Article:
Spoiler: I have not yet found the formula.

But bear with me because I do have some advice to offer would-be WFH badasses. And it’s this:

  • Know why you do it. Are you WFH to avoid people? To save money on bus fares? Because you’re emotionally scarred by the toilets on the 6thfloor? Because you want to do other stuff with your life, too? (These are all eminently reasonable motivations, by the way). Knowing why helps you design your working life around your motivation, which gives you your best possible chance of GETTING WHAT YOU WANT. There’s usually a rub; yes, you save a fortune travel costs, but there’ll be a lot of conference calls and a lot of Kenny G. So when you hear Songbird for the zillionth time while on hold to Milton Keynes, think of the cash, time, personal space (and best-selling sax) you’ve traded that commute for.
  • Set some boundaries. What are your working hours? Decide, and at least at first, stick to them. Tell your boss (I guess in this case it’s more of a discussion, but one worth having), make it clear to your clients and schedule your time accordingly. I find putting everything in my calendar helps. You might want to set an alarm when it’s time to start work and one when it’s time to finish. A scheduled half hour at the end of the day to finish up, prepare tomorrow’s list and close down any email conversations for the night can be effective. Try it and see what works. Amend it if you need to. Also know your red zones: for example, I won’t take a call before 8am because I’m far too busy shouting at my children to hurry the bejasus up and neither I nor my cherubs would ever want to miss out on that special bonding time. Some things are sacred.
  • Have a lunch hour. Hey listen. You’re working from home, the very least you can do for yourself is have a proper lunch hour. Eat something good — shop specifically for lunch food as well as other food. You can whip up all manner of excellent things, enjoy it and clear up in an hour. You might even squeeze in a restorative bit of Jeremy Kyle on catch up.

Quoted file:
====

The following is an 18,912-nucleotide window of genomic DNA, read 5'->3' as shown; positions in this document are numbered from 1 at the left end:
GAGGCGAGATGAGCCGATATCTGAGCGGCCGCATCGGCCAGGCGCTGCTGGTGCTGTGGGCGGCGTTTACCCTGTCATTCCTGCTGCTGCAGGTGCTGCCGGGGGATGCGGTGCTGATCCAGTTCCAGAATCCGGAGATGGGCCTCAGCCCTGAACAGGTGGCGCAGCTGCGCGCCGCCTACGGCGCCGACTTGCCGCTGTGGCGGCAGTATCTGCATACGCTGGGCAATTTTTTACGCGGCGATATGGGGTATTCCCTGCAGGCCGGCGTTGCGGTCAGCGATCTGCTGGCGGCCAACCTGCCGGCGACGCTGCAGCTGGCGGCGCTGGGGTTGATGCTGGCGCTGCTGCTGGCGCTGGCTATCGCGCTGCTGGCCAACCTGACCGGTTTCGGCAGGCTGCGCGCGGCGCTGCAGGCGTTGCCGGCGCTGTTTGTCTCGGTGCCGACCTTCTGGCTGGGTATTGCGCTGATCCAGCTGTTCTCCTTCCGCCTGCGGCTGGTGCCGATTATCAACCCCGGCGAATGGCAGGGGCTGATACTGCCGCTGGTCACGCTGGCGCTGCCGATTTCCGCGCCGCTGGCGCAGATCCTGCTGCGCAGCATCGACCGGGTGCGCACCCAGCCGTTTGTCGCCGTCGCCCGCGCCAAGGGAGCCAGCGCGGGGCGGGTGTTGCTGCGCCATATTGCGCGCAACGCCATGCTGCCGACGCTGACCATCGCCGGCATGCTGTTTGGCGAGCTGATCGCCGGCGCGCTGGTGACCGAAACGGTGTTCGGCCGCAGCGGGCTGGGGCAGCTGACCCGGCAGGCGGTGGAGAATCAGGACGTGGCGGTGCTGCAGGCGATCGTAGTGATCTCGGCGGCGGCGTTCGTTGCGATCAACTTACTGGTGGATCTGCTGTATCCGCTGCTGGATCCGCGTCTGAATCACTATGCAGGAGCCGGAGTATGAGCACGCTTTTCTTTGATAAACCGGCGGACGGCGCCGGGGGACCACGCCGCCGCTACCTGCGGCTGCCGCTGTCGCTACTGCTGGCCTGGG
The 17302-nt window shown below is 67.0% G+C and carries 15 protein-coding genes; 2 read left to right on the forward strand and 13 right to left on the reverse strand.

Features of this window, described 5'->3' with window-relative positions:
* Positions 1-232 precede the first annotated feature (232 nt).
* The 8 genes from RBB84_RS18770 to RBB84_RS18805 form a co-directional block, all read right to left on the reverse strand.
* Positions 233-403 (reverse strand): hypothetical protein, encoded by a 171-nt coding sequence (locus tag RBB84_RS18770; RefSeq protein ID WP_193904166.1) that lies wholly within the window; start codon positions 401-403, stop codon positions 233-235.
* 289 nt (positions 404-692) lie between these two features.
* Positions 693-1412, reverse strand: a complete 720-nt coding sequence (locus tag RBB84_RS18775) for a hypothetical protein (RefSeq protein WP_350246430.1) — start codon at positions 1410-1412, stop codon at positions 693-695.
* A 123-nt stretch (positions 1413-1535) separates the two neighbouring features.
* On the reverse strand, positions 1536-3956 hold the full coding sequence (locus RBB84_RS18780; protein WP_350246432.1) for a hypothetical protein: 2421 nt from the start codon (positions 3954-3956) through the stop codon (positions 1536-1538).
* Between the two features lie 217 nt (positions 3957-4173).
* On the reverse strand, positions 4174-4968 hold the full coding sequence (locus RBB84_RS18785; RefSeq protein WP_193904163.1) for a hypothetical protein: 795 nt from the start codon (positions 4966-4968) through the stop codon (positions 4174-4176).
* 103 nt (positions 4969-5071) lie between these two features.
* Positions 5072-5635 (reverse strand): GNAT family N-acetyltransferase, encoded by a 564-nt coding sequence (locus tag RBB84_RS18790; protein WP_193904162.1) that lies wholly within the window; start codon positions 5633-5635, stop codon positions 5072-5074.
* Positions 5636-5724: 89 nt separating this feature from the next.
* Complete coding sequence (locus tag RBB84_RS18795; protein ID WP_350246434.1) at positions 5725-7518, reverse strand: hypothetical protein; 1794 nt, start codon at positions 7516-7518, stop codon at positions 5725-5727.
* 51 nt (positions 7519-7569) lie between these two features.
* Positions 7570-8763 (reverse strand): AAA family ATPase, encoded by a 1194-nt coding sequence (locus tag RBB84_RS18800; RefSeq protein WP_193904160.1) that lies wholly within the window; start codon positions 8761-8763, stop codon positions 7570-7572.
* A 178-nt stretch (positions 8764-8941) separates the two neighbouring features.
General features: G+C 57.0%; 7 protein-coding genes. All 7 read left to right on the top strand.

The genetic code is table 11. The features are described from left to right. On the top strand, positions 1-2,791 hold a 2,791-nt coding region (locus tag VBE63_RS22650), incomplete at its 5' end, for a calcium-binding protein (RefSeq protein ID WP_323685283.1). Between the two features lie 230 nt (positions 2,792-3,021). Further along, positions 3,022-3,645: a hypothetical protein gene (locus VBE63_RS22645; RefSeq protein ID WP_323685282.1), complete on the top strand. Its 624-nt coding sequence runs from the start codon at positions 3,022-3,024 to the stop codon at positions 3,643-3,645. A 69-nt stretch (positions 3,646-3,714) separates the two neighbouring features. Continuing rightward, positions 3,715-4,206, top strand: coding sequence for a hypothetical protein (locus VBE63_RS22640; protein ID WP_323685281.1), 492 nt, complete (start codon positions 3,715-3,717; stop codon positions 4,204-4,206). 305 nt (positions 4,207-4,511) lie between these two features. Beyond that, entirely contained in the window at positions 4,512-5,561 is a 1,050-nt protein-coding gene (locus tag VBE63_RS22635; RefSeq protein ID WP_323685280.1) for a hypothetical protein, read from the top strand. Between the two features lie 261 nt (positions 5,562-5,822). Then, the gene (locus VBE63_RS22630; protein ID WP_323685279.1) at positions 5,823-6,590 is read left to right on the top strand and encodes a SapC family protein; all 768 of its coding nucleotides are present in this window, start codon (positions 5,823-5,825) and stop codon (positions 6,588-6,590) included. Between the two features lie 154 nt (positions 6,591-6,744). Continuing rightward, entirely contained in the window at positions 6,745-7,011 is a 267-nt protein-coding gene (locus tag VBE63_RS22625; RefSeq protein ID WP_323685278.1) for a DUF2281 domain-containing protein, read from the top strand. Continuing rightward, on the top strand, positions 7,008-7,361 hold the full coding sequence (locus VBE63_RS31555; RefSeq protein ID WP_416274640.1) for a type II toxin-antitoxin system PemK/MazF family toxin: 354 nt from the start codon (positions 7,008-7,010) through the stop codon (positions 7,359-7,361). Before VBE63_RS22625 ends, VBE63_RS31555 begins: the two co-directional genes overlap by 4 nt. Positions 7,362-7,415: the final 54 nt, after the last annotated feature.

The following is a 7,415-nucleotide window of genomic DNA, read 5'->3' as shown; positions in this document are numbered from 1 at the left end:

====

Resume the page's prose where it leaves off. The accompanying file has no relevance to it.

• Get out. This one took me ages to grasp. I think, because I was salaried and other colleagues worked in the office every day, I suffered survivor’s guilt. While they were incarcerated, I was free. I atoned by working harder, longer and more intensively, lest anyone should think I was slacking. These days, I work more or less the same hours every day but I go out for coffee or to walk the dog. It’s vital talking and thinking time, so use it and don’t feel bad.
  • Listen to your energy. Sometimes we’re in the right headzone for spreadsheets and filing; other times we need to talk through ideas and try stuff out. Let’s get real about concentration — even though you should find it comes easier now you’re out of a noisy and distracting office environment, it still comes in fits and starts. Where commitments allow, work with your mental flow and ask yourself, what kind of task is my brain up for, right now? Then do it.
  • Get dressed. Honestly. Even in the depths of winter when I work from bed, writing under a cocoon of duvets, I get dressed. That way, those PJs come to represent something special — a day’s work, well done, and now at an end.

Originally published at www.katefoster.co.uk on January 8, 2016.